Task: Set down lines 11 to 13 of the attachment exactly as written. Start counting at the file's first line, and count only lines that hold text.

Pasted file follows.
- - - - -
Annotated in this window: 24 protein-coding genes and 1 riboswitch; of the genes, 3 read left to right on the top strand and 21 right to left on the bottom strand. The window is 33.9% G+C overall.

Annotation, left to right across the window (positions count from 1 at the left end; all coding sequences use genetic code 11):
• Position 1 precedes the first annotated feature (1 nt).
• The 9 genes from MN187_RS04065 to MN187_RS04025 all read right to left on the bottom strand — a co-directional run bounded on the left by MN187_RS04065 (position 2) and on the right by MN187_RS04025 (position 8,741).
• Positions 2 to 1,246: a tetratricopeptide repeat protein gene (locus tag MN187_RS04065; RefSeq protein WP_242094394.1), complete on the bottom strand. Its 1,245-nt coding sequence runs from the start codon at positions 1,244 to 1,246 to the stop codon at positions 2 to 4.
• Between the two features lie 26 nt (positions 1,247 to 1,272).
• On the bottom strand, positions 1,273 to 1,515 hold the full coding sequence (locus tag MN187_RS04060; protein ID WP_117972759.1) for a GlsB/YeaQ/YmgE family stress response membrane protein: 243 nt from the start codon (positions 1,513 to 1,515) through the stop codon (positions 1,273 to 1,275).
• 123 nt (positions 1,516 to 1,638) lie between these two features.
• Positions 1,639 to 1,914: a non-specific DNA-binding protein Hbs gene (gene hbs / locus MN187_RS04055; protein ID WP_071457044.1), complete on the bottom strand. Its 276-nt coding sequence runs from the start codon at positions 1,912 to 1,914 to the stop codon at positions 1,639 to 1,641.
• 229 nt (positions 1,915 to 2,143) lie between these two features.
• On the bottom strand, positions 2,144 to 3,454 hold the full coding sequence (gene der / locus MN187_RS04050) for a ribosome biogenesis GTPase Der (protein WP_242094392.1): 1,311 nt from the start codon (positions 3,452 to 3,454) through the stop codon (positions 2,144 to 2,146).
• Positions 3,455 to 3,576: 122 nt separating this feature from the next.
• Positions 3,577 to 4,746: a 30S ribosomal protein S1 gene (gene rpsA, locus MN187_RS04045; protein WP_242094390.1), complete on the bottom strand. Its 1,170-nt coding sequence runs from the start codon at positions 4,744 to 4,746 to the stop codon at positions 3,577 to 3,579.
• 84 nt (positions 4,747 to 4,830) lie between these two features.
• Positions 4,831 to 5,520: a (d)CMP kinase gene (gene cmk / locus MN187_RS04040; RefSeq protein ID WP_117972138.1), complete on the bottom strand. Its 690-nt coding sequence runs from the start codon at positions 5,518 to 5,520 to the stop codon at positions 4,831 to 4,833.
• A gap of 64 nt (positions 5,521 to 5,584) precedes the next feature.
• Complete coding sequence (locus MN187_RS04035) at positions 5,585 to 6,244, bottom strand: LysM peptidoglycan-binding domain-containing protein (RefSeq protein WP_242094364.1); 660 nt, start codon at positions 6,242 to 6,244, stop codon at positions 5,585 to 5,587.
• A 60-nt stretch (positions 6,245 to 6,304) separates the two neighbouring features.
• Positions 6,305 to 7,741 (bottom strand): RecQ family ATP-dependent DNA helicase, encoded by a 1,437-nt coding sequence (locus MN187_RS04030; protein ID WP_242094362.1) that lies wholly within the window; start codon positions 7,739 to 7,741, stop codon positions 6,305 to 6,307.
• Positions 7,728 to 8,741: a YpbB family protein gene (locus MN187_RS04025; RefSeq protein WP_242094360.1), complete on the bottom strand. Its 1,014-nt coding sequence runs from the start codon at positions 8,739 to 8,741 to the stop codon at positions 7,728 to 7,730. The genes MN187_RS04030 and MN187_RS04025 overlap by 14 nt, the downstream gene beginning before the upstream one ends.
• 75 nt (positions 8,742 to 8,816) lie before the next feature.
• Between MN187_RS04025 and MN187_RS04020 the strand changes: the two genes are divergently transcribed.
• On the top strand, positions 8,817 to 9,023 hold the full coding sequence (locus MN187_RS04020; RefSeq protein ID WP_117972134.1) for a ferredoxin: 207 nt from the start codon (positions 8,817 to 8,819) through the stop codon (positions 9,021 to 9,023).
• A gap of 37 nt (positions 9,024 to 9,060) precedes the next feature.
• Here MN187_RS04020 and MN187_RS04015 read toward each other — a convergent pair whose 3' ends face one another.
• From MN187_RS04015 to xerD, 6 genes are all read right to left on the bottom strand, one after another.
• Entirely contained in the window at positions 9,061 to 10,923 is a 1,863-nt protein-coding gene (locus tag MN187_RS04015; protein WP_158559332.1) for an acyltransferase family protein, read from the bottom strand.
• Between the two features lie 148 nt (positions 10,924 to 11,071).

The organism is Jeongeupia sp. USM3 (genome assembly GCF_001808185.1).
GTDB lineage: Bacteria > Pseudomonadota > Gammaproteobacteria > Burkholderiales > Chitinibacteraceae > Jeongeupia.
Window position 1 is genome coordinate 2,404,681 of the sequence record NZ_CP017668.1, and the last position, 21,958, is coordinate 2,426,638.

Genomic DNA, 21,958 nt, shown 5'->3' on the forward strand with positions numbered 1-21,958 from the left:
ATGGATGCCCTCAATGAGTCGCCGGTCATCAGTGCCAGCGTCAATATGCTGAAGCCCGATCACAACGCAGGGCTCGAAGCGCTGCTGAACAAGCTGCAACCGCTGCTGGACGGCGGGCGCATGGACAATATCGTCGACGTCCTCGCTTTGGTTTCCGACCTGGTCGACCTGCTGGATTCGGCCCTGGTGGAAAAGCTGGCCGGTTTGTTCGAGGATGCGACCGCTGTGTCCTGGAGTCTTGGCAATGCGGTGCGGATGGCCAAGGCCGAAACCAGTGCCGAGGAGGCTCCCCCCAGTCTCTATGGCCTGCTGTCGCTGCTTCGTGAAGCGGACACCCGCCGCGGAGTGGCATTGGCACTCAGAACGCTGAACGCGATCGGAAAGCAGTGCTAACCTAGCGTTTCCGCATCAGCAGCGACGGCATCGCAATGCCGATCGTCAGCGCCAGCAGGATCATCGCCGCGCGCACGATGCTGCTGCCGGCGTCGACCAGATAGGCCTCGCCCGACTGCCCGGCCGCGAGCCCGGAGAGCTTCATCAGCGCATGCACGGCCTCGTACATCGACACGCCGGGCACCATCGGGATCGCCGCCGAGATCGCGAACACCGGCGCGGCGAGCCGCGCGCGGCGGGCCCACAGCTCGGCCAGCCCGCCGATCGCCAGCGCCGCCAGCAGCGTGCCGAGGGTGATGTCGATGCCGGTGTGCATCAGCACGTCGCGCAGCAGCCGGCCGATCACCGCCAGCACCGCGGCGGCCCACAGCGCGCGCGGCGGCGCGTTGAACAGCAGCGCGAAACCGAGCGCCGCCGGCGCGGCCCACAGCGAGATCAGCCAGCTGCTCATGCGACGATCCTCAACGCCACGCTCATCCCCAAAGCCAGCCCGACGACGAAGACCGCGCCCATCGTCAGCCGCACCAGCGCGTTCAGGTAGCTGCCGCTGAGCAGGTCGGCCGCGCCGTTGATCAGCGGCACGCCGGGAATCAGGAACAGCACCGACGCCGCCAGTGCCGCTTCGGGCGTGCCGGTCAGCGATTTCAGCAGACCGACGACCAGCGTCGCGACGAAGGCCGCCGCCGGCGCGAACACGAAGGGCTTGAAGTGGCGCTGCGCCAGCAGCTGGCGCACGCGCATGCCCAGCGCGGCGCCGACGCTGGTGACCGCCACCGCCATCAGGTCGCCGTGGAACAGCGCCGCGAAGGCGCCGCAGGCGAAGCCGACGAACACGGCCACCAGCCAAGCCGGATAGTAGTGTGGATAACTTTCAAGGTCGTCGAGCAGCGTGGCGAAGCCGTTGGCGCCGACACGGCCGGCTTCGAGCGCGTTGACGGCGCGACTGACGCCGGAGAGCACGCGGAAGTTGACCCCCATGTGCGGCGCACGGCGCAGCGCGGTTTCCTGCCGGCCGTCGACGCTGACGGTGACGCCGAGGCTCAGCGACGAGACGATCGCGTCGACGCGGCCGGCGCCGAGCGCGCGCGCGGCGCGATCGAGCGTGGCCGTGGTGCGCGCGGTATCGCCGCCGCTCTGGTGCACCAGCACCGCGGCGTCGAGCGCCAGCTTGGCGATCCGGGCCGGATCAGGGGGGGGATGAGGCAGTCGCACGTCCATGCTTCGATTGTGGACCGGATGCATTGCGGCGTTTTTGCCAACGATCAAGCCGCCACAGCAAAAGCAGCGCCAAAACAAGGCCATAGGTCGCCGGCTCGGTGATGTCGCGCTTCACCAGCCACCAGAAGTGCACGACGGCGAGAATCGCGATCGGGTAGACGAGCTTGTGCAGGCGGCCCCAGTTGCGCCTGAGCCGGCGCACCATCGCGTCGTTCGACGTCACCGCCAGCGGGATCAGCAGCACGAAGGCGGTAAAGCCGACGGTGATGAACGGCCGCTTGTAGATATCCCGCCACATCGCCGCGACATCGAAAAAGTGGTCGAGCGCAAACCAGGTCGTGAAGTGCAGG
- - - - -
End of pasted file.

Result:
• On the bottom strand, positions 2,144 to 3,454 hold the full coding sequence (gene der / locus MN187_RS04050) for a ribosome biogenesis GTPase Der (protein WP_242094392.1): 1,311 nt from the start codon (positions 3,452 to 3,454) through the stop codon (positions 2,144 to 2,146).
• Positions 3,455 to 3,576: 122 nt separating this feature from the next.
• Positions 3,577 to 4,746: a 30S ribosomal protein S1 gene (gene rpsA, locus MN187_RS04045; protein WP_242094390.1), complete on the bottom strand. Its 1,170-nt coding sequence runs from the start codon at positions 4,744 to 4,746 to the stop codon at positions 3,577 to 3,579.